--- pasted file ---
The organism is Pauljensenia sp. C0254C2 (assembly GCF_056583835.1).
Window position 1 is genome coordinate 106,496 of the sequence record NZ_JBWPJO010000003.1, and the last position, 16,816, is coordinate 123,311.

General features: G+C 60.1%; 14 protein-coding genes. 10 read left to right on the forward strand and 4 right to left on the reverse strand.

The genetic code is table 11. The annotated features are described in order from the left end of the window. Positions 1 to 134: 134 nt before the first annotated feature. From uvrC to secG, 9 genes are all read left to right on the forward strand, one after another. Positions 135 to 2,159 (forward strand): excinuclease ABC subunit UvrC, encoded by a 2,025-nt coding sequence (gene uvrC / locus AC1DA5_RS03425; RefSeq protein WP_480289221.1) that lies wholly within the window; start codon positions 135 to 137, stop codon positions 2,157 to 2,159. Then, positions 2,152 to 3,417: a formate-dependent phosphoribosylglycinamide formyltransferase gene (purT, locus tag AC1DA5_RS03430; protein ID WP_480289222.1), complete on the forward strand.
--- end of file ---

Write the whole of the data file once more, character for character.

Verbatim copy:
The organism is Pauljensenia sp. C0254C2 (assembly GCF_056583835.1).
Window position 1 is genome coordinate 106,496 of the sequence record NZ_JBWPJO010000003.1, and the last position, 16,816, is coordinate 123,311.

General features: G+C 60.1%; 14 protein-coding genes. 10 read left to right on the forward strand and 4 right to left on the reverse strand.

The genetic code is table 11. The annotated features are described in order from the left end of the window. Positions 1 to 134: 134 nt before the first annotated feature. From uvrC to secG, 9 genes are all read left to right on the forward strand, one after another. Positions 135 to 2,159 (forward strand): excinuclease ABC subunit UvrC, encoded by a 2,025-nt coding sequence (gene uvrC / locus AC1DA5_RS03425; RefSeq protein WP_480289221.1) that lies wholly within the window; start codon positions 135 to 137, stop codon positions 2,157 to 2,159. Then, positions 2,152 to 3,417: a formate-dependent phosphoribosylglycinamide formyltransferase gene (purT, locus tag AC1DA5_RS03430; protein ID WP_480289222.1), complete on the forward strand.